New Jersey municipalities may need to amend their local ordinances in light of recent changes made to the state’s Municipal Land Use Law (MLUL). The new law signed in January, P.L. 2017 C. 312, restricts when a municipality can require performance and maintenance guarantees from a developer.
Limits on Performance Guarantees
Performance and maintenance guarantees are designed to ensure that improvements required to be made by a developer are completed and maintained. However, the recent amendments to the MLUL restrict a municipality’s ability to require developers to post performance guarantees. Now, municipalities may only require developers to post performance guarantees that cover improvements being dedicated to a public entity, with an exception for privately-owned perimeter buffer landscaping.
Moreover, P.L. 2017 C. 312 specifically eliminates the following types of improvements that previously requireda performance guarantee: culverts, storm sewers, erosion control and sedimentation control devices, and certain other on-site improvements and landscaping. However, the Soil Erosion and Sedimentary Control Act still authorizes certain municipalities to require performance guarantees for erosion control and sedimentation control devices.
New Guarantees Under P.L. 2017 C. 312
In addition, the new law authorizes municipalities to require two new types of guarantees.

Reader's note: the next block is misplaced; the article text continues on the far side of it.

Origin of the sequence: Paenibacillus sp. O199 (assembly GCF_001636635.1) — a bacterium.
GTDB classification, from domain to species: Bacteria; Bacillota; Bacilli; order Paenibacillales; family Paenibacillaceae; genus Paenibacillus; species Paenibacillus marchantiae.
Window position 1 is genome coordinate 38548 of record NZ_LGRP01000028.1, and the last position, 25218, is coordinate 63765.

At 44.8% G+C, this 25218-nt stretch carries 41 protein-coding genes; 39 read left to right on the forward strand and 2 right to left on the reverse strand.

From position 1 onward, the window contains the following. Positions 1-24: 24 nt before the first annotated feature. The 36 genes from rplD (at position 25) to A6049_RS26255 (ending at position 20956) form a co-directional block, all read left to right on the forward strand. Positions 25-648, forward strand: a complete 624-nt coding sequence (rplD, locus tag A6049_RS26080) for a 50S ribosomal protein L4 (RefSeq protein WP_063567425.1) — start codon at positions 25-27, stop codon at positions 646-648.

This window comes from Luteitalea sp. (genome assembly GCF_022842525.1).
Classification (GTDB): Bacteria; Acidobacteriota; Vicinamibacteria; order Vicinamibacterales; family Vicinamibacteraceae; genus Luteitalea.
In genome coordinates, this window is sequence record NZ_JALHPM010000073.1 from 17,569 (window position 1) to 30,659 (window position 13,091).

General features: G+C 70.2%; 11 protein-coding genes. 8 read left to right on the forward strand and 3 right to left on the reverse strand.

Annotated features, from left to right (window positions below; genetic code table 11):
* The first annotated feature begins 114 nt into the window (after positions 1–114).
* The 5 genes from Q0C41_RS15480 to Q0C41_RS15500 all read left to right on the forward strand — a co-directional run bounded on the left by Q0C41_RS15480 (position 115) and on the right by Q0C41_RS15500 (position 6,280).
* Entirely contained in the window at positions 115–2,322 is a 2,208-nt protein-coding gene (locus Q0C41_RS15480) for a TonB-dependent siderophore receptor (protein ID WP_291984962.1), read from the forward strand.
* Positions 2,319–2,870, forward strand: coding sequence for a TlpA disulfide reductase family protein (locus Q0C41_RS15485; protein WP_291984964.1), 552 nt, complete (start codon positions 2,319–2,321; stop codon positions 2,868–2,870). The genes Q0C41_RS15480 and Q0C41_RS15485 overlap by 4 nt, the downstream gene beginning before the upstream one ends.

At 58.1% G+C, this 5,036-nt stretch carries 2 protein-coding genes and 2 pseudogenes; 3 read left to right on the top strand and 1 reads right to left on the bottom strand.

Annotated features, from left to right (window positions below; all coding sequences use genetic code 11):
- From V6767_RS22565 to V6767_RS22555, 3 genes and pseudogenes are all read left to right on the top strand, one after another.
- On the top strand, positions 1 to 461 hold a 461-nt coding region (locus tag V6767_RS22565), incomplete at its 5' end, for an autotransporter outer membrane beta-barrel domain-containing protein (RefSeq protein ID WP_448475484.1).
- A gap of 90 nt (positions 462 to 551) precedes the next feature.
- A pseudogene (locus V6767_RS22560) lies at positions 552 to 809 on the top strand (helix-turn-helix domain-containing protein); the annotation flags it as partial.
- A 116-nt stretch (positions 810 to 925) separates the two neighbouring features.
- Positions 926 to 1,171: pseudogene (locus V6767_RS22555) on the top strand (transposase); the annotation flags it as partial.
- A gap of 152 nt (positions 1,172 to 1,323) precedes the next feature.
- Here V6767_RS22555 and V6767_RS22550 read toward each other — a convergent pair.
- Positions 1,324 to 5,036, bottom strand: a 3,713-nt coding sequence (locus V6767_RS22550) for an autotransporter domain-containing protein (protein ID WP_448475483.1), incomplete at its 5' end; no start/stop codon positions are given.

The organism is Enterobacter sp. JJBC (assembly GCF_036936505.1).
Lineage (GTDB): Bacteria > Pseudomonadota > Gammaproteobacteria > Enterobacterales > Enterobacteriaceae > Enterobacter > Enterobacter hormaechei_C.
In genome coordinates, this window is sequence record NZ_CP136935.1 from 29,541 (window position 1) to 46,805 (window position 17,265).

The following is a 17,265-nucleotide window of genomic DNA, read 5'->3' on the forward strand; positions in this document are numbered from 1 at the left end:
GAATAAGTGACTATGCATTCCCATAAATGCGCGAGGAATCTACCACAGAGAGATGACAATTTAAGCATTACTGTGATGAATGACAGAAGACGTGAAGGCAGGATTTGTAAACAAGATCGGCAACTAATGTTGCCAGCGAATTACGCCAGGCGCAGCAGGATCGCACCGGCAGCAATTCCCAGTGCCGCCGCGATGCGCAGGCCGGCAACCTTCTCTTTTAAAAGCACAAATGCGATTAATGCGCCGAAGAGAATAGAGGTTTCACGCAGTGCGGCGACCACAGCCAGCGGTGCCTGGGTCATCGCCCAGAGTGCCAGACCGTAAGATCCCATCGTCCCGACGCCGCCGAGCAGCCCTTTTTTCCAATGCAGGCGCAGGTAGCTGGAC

First, if a developer seeks a temporary certificate of occupancy for a development, unit, lot, building, or phase of development, a municipality may require the developer to furnish a “temporary certificate of occupancy guarantee” in favor of the municipality. The temporary certificate of occupancy guarantee is a guarantee in an amount equal to 120 percent of the cost of installation of the remaining improvements not covered by an existing performance guarantee that are required to be completed prior to the issuance of the permanent certificate of occupancy. Since the new temporary certificate of occupancy guarantee adequately ensures completion of the improvements, all sums remaining under an existing performance guarantee will be released.
Second, P.L. 2017 C. 312 alsoauthorizes a municipality to require a developer to furnish a “safety and stabilization guarantee,” which will provide the municipality a source of funding to return property to a safe and stable condition or to implement measures to protect the public from access to an unsafe or unstable condition. A municipality can claim payment under this guarantee if a developer ceases all work on the development for at least 60 consecutive days after a site disturbance has commenced and the developer does not recommence work within 30 days after the municipality notifies the developer of the municipality’s intent to claim payment under the guarantee.
Additional Changes to Performance and Maintenance Guarantees
Further, the new law amends provisions of the MLUL that control the posting of maintenance guarantees. Municipalities may only require a developer to provide a maintenance guarantee not to exceed 15 percent of the cost of installation for both public improvements that were the subject of a performance guarantee and specific private stormwater management improvements. Moreover, maintenance guarantees cannot exceed a term of two years, and maintenance guarantees will now automatically expire at the end of the term.
For more information about P.L. 2017 C. 312or the legal issues involved, we encourage you to contact a member of Scarinci Hollenbeck’s Government Law Group.